The last communication he had before his fighter's systems overloaded had been Beka rambling about not messing up the mission, and then nothing but static until the channel went dead.

Interlude

Aboard the Andromeda Ascendant, Captain Dylan Hunt brooded and paced on the command deck of his ship, wondering if the universe had decided to play some kind of cosmic joke. Not only had he lost his entire original crew during the battle of Witch Head in the final battle against the Nietzcheans, during the fall of the Commonwealth, now he had lost both his acting first officer, and his armory and tactical officer. This time, it was not due to anything as simple to blame as an attack, or dereliction of duty, not, of all things, it was simply, bad luck.

In the background Dylan could hear Rommie and Harper discussing the drive thrust mechanisms of the data retrieved from all of the slip fighters's black box sensor logs, which meant only his, and the last few minutes of sensor readings that Andromeda's AI had retrieved before and leading up to the communications blackout when he had lost contact with both Beka and Tyr..

Dylan had barely been able to coax his damaged fighter back aboard the ship, hoping against hope that both Beka and Tyr had been able to do the same. He had had the utmost confidence in their ability to do so. Beka was up there with the all time best pilots he had ever had the pleasure of serving with, and Tyr, well, Tyr was too good at what he did, to have been caught off-guard like that. "Come to think of it," Dylan muttered aloud, "I don't think I have ever seen that man, truly relaxed, or at ease."

Turning his attention back to the Andromeda's avatar, Rommie, he asked the burning question that he had been balancing on a knife's edge ever since the accident. "Where the hell are they?"

Rommie nodded and pretended not to notice or comment on the agitation written into every line of her captain's form and figure, and simply replied. "Unknown at this time, Captain. We have now come several jumps through slipstream away from the planet Rusalka IV, and are continuing to analyze the data. We will let you the moment we find out anything more concerning their whereabouts."

"Boss," Harper added. "Uh, before you wear a groove in the floor I've got something that will lift up your spirits, and to not to dredge a up time-honored clich–ė, but I will turn that frown upside down, and it is just groovy."

"Out with it, Mr. Harper," Dylan sighed, realizing as he did so that it did little good to try and curb the young brilliant human acting engineer's enthusiasm for a difficult project or task.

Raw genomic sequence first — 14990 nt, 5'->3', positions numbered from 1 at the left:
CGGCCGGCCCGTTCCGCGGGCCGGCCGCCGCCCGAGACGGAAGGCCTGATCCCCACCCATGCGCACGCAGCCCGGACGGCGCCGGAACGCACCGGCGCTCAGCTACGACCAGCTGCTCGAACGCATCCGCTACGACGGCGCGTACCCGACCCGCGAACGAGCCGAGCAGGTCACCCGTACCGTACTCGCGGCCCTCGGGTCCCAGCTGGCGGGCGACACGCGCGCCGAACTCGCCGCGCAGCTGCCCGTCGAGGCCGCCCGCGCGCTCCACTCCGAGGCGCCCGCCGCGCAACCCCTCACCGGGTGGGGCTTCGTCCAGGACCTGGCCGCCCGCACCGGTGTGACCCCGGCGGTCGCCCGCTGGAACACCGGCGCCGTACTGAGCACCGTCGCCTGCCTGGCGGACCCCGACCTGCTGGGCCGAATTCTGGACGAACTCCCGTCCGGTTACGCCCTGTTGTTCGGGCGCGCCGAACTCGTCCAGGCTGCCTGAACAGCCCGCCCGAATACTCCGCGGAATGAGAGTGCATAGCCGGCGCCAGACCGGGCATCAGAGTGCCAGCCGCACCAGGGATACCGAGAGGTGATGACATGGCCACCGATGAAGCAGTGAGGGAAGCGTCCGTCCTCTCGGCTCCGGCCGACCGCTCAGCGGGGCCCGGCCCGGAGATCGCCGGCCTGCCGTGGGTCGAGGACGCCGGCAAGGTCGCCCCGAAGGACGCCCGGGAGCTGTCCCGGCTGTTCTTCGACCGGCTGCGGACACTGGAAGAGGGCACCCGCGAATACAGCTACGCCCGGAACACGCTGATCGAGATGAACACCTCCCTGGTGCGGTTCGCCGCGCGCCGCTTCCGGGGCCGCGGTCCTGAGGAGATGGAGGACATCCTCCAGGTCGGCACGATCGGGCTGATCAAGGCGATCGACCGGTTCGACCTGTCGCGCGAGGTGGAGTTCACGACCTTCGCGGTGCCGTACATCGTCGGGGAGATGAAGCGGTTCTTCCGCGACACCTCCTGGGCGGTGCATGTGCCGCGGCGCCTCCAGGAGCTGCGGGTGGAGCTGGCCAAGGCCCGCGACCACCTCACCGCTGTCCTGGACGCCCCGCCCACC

"Well, it's nothing definite, but I think our essential problem of discovering where Beka and Tyr have disappeared to, is not a question of where you see, it is more of a question of 'when'.

"When?"

"You see, after scanning that area of space and running numerous computer models of the anomaly prior and post the big goodbye," Harper grinned. "Thanks to Rom-doll and my own hypothesis, I think we're dealing with a case of temporal displacement."

"Temporal displacement?" Dylan questioned.

"That energy surge, not only sent their slip fighters plunging down, down, down, it also sent our friends back almost a thousand or more years into the past," Harper replied shaking his head ruefully.

"Assuming, for the sake of argument, that you're correct, Mr. Harper," Dylan asked. "How do we get them back?"

Harper sighed and stuffed his hands into the pockets of his orange pants. "That's the tricky part, boss. Harper looked up and then out the view screen at the panoramic scene of the star field just outside. "Unless I miss my guess, they might have to find their own way back., unless..." he trailed off thoughtfully.

"Unless, what? Give me something I can work with here, Mr. Harper," Dylan said.

"Unless we can trace their exact space time coordinates, get there and rig up some sort of device for hooking onto them and pulling them both back to our timeline. That's a pretty big IF, if you know what I mean?"

"Agreed." Dylan sighed. "Do you think that between you and Rommie, you can work up some kind of device?"